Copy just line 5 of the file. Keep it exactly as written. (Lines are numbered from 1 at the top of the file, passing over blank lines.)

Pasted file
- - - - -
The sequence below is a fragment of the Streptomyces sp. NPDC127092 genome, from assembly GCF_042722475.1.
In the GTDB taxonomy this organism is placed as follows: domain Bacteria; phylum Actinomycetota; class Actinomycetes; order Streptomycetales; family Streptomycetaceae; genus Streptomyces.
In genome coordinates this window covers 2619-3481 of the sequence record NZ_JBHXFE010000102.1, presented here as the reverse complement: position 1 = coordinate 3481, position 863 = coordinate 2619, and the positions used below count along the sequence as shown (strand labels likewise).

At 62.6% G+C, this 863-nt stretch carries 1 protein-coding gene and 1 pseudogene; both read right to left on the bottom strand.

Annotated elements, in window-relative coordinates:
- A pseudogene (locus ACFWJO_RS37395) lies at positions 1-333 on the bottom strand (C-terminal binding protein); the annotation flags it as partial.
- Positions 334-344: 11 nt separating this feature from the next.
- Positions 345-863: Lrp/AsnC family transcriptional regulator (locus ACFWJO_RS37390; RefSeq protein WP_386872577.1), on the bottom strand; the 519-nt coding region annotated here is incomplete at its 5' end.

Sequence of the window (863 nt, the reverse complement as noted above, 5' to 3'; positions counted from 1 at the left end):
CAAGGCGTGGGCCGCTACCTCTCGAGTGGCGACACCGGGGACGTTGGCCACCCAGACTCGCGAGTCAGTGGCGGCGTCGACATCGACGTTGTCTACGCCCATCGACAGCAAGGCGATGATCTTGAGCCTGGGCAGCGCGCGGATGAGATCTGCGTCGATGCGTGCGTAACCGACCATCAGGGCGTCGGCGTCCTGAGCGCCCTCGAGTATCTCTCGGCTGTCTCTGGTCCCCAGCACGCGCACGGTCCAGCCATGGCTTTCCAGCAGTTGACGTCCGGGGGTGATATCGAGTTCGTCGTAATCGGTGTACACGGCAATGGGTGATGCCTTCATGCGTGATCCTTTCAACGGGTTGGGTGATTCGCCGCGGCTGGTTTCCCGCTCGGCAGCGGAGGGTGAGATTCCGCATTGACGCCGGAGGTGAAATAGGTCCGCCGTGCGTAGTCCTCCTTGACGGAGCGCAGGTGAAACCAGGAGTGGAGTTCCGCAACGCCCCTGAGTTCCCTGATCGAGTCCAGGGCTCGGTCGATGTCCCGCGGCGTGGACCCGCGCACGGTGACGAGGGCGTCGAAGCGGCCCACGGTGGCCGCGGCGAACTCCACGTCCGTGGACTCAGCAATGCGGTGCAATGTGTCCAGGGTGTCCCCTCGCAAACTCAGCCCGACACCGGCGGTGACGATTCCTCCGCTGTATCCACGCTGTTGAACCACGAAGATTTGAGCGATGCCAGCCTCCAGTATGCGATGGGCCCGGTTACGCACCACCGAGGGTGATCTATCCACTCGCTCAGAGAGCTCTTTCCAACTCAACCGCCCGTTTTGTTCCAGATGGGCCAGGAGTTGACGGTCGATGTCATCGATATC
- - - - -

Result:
Annotated elements, in window-relative coordinates: